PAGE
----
One exception that survives from the Dark Ages is from Bald’s Leechbook, published in 920AD in modern day England. It was written in Olde English and gives some insight as to the status of medical and surgical practice at the time. The Leechbook compiled Mediterranean medical practices and homespun charms, folklore, mysticism for the treatment of both internal and external maladies. Bloodletting was still very much en vogue - used to equalize the body’s humors. The book described removing warts by applying mouse blood and dog urine. It treated baldness by spreading willow leaves and burned bees mixed with oils across the scalp – presumably because the leaves and bumblebees are themselves covered in a fine fur. Not forgetting the nose, if a patient was suffering a persistent nosebleed the physician was instructed to stick an entire husk of barley in their ear so the patient will become unaware of the nosebleed. During the Dark Ages in the Western world the clergy were the main sources of learning and treatment - rather than independent, evidence-driven anatomists and physiologists. This stalled progress rather than building on the progress made in rhinoplasty and medicine by ancient civilizations. One notable counterexample - there was a recent discovery that the use of a certain anti-infectious agent made partially from cow-bile described in Bald’s Leechbook may help treat hospital-acquired MRSA infections.
Not everyone was shoving barley into earholes during the Middle Ages, though. The Ancient Indian texts from Sushruta Samhita that had snaked its way through the centuries were translated by Ibn-Abi Ubaibia into Arabic in 13th century Damascus. He published it as part of an extensive history of famous physicians from prior civilizations in 1245AD. From this book it was later passed to Egypt, then finally to the West in the 15th century in a text entitled Cerrahiyet-ul Haniye (“Imperial Surgery”).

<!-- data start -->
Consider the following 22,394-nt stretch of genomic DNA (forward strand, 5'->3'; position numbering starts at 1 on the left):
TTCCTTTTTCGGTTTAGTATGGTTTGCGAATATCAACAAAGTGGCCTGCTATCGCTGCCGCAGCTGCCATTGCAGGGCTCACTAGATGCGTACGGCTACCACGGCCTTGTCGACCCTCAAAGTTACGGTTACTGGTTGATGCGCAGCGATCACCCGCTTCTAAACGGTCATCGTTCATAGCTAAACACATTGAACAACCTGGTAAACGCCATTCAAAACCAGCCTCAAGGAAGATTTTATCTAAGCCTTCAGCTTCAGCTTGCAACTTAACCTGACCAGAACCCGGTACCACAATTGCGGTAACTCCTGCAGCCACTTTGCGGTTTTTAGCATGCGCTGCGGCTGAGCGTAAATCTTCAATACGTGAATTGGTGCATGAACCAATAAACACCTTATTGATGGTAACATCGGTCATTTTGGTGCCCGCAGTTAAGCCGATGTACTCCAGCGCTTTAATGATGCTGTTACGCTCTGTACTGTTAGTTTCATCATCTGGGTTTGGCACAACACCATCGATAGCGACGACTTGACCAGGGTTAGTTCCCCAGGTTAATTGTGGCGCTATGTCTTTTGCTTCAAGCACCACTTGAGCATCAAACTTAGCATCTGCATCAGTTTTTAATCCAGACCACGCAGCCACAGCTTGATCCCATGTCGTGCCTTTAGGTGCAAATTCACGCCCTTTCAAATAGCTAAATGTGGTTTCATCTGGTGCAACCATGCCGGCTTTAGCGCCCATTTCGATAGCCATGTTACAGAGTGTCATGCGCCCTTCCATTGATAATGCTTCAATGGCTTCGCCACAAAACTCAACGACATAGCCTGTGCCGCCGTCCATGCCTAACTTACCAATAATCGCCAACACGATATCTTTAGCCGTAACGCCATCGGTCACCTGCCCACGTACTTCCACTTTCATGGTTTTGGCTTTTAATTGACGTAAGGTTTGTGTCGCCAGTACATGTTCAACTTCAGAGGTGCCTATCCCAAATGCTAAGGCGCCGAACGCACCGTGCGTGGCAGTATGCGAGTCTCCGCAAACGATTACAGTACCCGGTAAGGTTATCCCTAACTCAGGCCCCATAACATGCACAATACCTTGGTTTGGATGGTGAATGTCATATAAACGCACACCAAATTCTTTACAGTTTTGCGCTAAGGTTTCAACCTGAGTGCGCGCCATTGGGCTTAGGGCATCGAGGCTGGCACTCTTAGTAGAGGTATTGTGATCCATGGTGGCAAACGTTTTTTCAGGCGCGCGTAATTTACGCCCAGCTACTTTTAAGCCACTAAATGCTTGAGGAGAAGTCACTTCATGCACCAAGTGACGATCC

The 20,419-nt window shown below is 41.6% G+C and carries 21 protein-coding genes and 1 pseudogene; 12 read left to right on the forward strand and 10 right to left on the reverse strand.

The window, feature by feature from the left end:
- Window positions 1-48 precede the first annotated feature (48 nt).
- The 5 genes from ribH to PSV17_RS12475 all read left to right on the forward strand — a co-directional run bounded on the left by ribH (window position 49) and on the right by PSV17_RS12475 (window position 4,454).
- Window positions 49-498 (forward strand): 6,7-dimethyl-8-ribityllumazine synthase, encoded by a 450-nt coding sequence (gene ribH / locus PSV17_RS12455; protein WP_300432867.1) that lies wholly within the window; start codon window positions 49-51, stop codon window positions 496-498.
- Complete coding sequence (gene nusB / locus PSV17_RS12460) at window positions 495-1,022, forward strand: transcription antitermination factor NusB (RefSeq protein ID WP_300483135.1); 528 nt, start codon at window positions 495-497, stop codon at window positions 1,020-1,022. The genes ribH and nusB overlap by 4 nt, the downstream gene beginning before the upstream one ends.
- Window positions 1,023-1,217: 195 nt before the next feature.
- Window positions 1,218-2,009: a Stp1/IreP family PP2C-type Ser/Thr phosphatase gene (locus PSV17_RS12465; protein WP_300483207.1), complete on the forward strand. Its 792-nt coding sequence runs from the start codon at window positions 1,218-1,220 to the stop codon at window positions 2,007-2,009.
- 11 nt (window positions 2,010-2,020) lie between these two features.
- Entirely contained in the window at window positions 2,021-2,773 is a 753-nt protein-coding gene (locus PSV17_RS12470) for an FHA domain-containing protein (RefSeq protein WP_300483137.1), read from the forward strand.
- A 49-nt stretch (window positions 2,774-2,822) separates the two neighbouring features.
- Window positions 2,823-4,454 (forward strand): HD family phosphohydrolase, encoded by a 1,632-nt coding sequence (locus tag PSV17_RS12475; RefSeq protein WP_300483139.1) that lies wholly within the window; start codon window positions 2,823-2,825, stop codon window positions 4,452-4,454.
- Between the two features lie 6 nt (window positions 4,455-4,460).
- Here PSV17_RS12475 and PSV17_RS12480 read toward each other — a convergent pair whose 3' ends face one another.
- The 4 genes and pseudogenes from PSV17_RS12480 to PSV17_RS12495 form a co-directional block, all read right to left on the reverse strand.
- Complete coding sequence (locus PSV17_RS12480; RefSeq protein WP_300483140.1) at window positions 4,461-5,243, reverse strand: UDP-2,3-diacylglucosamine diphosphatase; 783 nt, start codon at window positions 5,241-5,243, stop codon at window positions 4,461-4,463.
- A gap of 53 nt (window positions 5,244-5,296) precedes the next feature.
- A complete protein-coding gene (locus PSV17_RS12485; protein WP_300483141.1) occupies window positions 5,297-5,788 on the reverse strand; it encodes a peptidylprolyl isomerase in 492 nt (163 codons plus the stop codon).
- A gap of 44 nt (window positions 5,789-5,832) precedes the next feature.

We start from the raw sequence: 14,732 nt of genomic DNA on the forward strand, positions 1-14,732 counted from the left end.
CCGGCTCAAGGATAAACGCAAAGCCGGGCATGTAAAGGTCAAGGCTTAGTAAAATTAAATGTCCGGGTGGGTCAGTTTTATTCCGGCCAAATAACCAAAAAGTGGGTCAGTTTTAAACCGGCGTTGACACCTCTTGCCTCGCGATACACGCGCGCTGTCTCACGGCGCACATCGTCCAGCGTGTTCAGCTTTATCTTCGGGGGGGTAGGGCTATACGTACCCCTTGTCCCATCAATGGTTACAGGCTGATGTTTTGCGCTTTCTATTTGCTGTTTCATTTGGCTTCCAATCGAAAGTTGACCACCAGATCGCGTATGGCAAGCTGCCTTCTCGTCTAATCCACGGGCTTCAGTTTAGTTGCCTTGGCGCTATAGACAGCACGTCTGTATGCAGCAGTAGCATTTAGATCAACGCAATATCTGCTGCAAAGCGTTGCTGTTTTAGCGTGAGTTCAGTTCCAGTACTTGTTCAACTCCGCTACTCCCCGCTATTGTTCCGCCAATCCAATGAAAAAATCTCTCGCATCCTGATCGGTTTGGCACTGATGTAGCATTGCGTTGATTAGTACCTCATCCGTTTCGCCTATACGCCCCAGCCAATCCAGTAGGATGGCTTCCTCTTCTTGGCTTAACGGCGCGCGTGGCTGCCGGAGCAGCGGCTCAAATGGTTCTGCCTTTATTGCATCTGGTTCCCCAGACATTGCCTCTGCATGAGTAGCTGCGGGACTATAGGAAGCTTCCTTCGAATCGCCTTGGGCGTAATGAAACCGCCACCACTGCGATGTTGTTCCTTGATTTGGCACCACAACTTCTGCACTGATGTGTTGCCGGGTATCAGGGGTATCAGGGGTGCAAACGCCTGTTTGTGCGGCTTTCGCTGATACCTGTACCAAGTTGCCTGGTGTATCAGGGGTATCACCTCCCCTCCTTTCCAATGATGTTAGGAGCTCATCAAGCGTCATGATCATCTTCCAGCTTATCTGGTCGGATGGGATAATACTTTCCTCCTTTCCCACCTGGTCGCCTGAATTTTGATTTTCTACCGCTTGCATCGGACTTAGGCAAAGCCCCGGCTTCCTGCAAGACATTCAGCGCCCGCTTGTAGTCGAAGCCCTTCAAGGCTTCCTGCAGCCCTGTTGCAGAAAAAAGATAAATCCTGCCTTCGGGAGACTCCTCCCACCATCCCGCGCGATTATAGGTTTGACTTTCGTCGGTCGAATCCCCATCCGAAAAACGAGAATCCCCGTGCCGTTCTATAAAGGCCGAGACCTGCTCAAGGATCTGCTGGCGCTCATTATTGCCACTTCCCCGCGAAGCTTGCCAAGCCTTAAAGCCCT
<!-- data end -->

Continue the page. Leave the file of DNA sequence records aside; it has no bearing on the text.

The Foundation of the Modern Era
This brings us to 15th century Italy, where the seedlings were laid for the modern techniques we practice today. It’s during the Italian Renaissance that after centuries of stagnant thought and coating bald heads with bee secretions we have a rebirth of scientific, artistic, and political thought and progress. New industries and trade resulted in before unseen wealth. Decreased institutional religious hindrances allowed for surgical research and exploration. It was a good time to be a rhinoplasty surgeon. Just ask the Brancas from Sicily and the Vianeos from Calabria.